Archaeology beneath the Sea

Archaeology beneath the Sea

Archaeology beneath the Sea

Archaeology beneath the Sea

Excerpt

THE great double-bladed bronze axe bit deeply into the wood. The voyager had risen at dawn to fell the tallest trees on the island; this was the twentieth and last to topple. He stripped branches from the trunks and, with a polished metal adze cut smooth planks to form a hull. With an auger he bored holes for wooden pegs to hold the planks fast.

Within four days the boat, wide as a broad-bottomed merchantman, was finished. Decking was complete, and mast, yard, steering oar, and cloth sail were ready. He spread a layer of brushwood dunnage over the interior of the hull before hauling it down to the shore on rollers. With meat, a leather bag of grain, and skins holding wine and water, the sailor bade his beautiful helper good-bye and sailed out onto the wine-dark sea.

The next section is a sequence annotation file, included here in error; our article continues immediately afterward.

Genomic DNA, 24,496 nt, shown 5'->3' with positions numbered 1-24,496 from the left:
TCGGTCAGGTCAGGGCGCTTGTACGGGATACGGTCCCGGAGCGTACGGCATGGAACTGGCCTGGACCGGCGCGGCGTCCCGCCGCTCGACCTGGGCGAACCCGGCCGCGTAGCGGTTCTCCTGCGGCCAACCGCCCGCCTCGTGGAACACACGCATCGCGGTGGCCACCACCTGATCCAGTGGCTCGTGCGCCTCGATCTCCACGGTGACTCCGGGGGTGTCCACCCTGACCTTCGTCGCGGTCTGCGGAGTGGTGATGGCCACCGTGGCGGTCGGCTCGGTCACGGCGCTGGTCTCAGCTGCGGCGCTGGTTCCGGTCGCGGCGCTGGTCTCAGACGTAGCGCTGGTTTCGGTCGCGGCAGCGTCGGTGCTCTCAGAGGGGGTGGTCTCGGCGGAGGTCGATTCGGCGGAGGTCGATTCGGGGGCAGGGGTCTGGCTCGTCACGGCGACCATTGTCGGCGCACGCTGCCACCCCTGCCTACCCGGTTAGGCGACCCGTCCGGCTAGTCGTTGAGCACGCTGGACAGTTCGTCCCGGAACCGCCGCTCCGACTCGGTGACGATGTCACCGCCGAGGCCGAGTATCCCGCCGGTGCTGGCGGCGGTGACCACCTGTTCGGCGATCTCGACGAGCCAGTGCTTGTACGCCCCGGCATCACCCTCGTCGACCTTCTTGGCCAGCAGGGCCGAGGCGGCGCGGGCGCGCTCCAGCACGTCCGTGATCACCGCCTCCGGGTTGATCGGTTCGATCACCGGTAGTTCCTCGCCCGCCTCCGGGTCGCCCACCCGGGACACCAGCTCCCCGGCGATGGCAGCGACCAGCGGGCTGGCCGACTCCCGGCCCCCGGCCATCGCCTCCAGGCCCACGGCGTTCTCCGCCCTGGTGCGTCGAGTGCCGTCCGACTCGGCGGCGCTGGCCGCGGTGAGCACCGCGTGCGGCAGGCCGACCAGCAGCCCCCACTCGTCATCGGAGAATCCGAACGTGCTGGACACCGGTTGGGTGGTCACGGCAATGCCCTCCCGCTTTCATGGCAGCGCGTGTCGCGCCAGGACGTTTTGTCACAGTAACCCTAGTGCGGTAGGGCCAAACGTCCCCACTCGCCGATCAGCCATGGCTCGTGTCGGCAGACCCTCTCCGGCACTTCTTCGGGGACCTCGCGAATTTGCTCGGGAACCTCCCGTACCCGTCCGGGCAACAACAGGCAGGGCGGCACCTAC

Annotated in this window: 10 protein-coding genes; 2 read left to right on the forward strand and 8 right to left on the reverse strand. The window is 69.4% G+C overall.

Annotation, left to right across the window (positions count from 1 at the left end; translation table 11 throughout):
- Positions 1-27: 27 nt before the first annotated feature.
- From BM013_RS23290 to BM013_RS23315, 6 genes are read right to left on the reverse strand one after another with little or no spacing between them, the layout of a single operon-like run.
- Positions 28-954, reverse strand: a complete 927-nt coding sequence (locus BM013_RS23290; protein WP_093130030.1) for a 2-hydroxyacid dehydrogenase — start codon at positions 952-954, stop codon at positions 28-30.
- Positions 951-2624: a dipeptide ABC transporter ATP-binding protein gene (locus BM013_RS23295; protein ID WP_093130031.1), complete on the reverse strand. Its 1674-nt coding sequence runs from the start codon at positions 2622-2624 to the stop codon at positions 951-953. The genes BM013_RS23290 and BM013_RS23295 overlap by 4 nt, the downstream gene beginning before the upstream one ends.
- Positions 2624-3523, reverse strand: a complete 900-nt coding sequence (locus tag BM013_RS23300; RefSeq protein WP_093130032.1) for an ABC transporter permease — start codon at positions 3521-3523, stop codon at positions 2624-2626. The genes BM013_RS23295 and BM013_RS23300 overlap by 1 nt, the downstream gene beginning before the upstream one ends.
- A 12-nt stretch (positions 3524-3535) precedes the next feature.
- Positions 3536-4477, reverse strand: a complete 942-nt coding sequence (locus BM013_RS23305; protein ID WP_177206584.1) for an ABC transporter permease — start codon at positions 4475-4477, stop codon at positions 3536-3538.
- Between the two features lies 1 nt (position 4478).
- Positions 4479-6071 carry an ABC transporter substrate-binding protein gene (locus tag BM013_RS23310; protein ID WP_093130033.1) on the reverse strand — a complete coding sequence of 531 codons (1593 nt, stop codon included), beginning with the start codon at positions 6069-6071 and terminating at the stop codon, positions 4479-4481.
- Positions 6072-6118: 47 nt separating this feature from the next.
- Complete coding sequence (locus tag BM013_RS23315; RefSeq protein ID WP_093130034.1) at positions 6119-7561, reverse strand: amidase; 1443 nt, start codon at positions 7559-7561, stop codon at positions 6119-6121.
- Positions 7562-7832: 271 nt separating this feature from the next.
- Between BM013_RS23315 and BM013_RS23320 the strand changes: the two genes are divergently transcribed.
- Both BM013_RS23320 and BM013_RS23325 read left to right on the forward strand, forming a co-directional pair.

On the eighteenth day of his voyage, a canopy of lowering clouds blackened the sky. Confused winds whipped the sea into unruly hordes of whitecapped peaks. A mountainous wave shattered the tiny craft, tearing planks apart and scattering them like chaff. The sailor, first clinging to a single timber and then swimming alone, reached one more foreign shore. His adventures were not yet over.

The sailor, of course, was Odysseus, known also by his Latin . . .

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